What’s all the Fuss about ADUs?

Seattle is just one of the many ADU-friendly areas* in the U.S. and was a factor in one of my recent listings on historic Capitol Hill.

You’re probably wondering – what’s an ADU? An ADU is an accessory dwelling unit, a legally permitted, rentable, self-contained unit that may or may not be attached to the main home on the property. It provides, at a minimum, all the basic requirements for living – a living area, bedroom area, kitchen and bathroom often incorporating universal design.

Even though government zoning authorities use the official term ADU, individuals commonly give these residences other names like private apartments, guest cottages, in-law suites or income units. As a rule, they generally fall into 3 broad categories:

Interior ADUs – Created by converting existing space inside a primary dwelling usually in a finished basement or attic space.

Detached ADUs – A separate structure built on the same lot as the primary dwelling like a cottage or converted garage.

Attached ADUs – Independent living space built, either out or up, as an extension of the primary home.

Seattle is just one of the many ADU-friendly areas* in the U.S. and was a factor in one of my recent listings on historic Capitol Hill. For younger buyers, the fact that this home, a recent listing of mine, located at 732 17th Avenue E., already had a permitted, finished and well-appointed income unit with a rental history of $2,000/month brought in over 300 people to view the property over 4 days. An offer was accepted after just 7 days on the market. It came from a young couple who considered how this extra income could significantly assist with the payments on their jumbo mortgage loan.

Exterior Rear, Deck, GarageI knew that this Accessory Dwelling Unit could readily provide an avenue for additional income by leasing the apartment to a tenant or play an essential role in solving older individuals’ housing challenges, potentially providing options for aging in place and/or multi-generational living while retaining privacy and independence.

For these reasons – and others – it’s important for a Seniors Real Estate Specialist® to be aware of recent developments concerning ADUs. I make it my mission to understand the needs of older homeowners so that we can create the best plan together.

We never know who will be moved to place an offer on a home, but the added benefits of an official ADU make properties much more attractive and more valuable for new homeowners.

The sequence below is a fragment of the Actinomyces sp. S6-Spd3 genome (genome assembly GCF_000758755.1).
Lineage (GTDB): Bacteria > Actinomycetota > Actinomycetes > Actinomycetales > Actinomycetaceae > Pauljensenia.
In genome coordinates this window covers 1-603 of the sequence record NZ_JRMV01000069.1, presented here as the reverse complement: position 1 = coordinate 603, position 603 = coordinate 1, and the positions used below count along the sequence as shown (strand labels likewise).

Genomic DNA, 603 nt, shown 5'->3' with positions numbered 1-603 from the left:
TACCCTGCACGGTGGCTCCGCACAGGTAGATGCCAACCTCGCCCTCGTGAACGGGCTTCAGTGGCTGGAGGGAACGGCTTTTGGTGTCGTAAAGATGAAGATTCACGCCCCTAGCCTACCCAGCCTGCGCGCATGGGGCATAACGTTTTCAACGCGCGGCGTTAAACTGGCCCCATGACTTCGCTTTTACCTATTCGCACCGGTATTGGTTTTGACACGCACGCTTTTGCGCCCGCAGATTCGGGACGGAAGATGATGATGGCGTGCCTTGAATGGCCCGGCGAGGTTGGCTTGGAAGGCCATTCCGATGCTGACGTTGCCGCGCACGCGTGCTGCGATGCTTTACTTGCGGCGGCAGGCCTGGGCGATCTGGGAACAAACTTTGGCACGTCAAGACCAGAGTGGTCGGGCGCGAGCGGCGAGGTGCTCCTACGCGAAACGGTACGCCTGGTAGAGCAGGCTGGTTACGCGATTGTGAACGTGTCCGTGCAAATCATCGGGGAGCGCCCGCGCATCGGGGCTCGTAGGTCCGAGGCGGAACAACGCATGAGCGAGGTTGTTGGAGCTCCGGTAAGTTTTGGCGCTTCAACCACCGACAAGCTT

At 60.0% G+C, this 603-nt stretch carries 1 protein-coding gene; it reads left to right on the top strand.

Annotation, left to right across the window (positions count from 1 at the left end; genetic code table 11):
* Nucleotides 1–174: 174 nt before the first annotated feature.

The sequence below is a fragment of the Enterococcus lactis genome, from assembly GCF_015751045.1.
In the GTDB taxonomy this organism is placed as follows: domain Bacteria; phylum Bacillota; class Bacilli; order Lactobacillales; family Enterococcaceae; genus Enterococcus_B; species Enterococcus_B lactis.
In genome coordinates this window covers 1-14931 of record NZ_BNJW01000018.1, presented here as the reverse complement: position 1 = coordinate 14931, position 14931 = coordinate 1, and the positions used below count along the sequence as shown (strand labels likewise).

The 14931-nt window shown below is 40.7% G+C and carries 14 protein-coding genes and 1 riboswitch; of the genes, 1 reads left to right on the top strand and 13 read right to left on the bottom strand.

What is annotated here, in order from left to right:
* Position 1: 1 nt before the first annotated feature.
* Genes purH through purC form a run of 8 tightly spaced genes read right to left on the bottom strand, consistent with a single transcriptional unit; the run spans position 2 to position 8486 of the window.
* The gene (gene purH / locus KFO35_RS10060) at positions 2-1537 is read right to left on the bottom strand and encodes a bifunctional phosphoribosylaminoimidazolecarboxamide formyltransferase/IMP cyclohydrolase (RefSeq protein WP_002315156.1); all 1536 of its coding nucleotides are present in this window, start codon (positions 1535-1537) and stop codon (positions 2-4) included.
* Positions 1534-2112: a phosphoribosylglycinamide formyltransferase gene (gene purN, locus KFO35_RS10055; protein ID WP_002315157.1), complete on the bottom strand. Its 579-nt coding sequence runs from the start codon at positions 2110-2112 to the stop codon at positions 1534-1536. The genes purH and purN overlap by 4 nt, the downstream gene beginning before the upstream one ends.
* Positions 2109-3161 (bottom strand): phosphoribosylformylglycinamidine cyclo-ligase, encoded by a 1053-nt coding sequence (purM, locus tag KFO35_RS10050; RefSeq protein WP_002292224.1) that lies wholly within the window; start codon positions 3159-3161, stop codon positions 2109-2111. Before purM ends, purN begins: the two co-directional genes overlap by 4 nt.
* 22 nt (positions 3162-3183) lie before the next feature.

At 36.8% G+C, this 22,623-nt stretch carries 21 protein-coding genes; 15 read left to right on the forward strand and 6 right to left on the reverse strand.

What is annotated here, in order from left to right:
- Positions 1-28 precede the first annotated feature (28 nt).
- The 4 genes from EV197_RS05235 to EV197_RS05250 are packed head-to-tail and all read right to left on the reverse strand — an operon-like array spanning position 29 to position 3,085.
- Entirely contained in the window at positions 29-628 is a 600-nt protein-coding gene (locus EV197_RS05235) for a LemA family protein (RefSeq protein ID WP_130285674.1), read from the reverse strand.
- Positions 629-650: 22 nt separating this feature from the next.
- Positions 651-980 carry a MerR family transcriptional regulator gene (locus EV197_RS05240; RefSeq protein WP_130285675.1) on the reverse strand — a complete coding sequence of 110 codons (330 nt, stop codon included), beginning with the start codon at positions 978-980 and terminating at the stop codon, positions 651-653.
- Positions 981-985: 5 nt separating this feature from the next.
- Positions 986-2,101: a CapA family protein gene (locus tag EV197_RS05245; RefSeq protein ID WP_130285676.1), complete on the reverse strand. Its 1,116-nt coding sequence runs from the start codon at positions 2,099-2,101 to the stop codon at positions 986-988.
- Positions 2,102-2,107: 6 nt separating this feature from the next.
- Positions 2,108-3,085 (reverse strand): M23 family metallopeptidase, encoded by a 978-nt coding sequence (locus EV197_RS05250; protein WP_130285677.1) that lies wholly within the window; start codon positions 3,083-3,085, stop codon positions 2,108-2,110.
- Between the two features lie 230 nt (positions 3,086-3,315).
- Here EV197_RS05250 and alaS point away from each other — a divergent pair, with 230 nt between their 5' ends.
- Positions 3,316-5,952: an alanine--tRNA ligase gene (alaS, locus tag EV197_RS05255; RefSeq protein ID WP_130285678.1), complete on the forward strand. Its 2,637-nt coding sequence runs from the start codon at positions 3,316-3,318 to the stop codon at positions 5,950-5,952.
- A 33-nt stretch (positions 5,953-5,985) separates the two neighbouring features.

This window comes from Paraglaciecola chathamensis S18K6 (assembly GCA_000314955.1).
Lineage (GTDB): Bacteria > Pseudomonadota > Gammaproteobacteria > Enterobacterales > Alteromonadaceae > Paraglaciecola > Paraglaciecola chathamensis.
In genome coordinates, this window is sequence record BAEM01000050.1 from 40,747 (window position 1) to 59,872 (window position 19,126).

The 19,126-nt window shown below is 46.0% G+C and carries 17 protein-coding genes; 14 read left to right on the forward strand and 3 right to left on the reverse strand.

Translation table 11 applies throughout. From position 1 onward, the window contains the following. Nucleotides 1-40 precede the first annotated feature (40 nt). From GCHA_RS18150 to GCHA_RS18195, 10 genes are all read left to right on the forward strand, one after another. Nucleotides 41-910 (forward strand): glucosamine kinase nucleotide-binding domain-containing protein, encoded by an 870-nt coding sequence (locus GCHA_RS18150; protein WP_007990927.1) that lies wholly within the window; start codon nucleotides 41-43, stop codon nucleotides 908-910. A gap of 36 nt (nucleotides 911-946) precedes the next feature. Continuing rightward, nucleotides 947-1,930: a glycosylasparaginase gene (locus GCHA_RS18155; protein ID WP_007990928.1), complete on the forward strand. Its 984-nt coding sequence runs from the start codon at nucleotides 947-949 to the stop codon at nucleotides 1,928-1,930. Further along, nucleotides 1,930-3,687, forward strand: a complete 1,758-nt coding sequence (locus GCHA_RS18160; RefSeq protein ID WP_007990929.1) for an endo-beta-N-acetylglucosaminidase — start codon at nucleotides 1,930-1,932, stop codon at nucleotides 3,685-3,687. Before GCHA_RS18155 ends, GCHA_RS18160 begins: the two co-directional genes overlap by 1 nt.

*Other ADU-friendly areas include Portland, Oregon – Asheville, North Carolina – Austin, Texas – Santa Cruz, California – Vancouver, British Columbia and the entire state of New Hampshire.

Contributed by:
MARK JACOBS, REALTOR®, SENIORS REAL ESTATE SPECIALIST®
(206) 683-9088 | markjacobs@cbbain.com | markjacobs.coldwellbankerbain.com

Related:
Credentials May Matter in a Changing Real Estate Market

Listening is often the Missing Ingredient

My job with any client, or potential client, is to guide, be honest, be respectful, hold hands when necessary and nudge a little when things seem insurmountable.

Canal Cottage

As we completed part 1 of a 2-part process for the privilege of listing a really adorable home in Northern Washington, I was reminded once again just how much is immediately required from the homeowner to get ready for that first day on what continues to be a brisk seller’s market.

My job with any client, or potential client, is to guide, be honest, be respectful, hold hands when necessary and nudge a little when things seem insurmountable.  Most of all, though, besides the obvious legal responsibilities I carry as a licensed broker, a larger part of my experience is to listen to any client.  True listening is a developed skill but an invaluable one…and I would argue, the most essential asset I bring to kick off any relationship.

Our meeting last evening went through all the necessary steps – touring the home, taking diligent notes and discussing the course ahead.  The conversation really wasn’t about the preparations beckoning so much as it was about preparing to let go, sharing excitement about a new chapter in a new home and experiencing the sudden feelings of stress that come with such a big decision, one that requires action, tough bargaining with oneself and others and compromise against what was once entirely personal space.  No longer.  Life has now entered a new reality.

We also spent a lot of time talking about how the rapidly changing real estate market in Greater Seattle affects price, days on market and lingering expectations for multiple offers. Those times appear to be over for the most part. Multiples still happen depending on property, condition of home, location and price point, but it’s the exception rather than the rule. How quickly times change!

I look forward to seeing these lovely friends again on Sunday as we lay out our “listing presentation,” the ways in which we’ll show off their home in person, online, in print.  We’ll also decide together a price and the timeline for how we want it all to go.  And, I’ll continue to listen; hopefully, have a few more laughs.  The sound of laughter truly eases the stress.

Contributed by:
MARK JACOBS, REALTOR®, SENIORS REAL ESTATE SPECIALIST®
(206) 683-9088 | markjacobs@cbbain.com

Related:
The Shift Toward Balance: 6 Factors Reshaping the Local Real Estate Market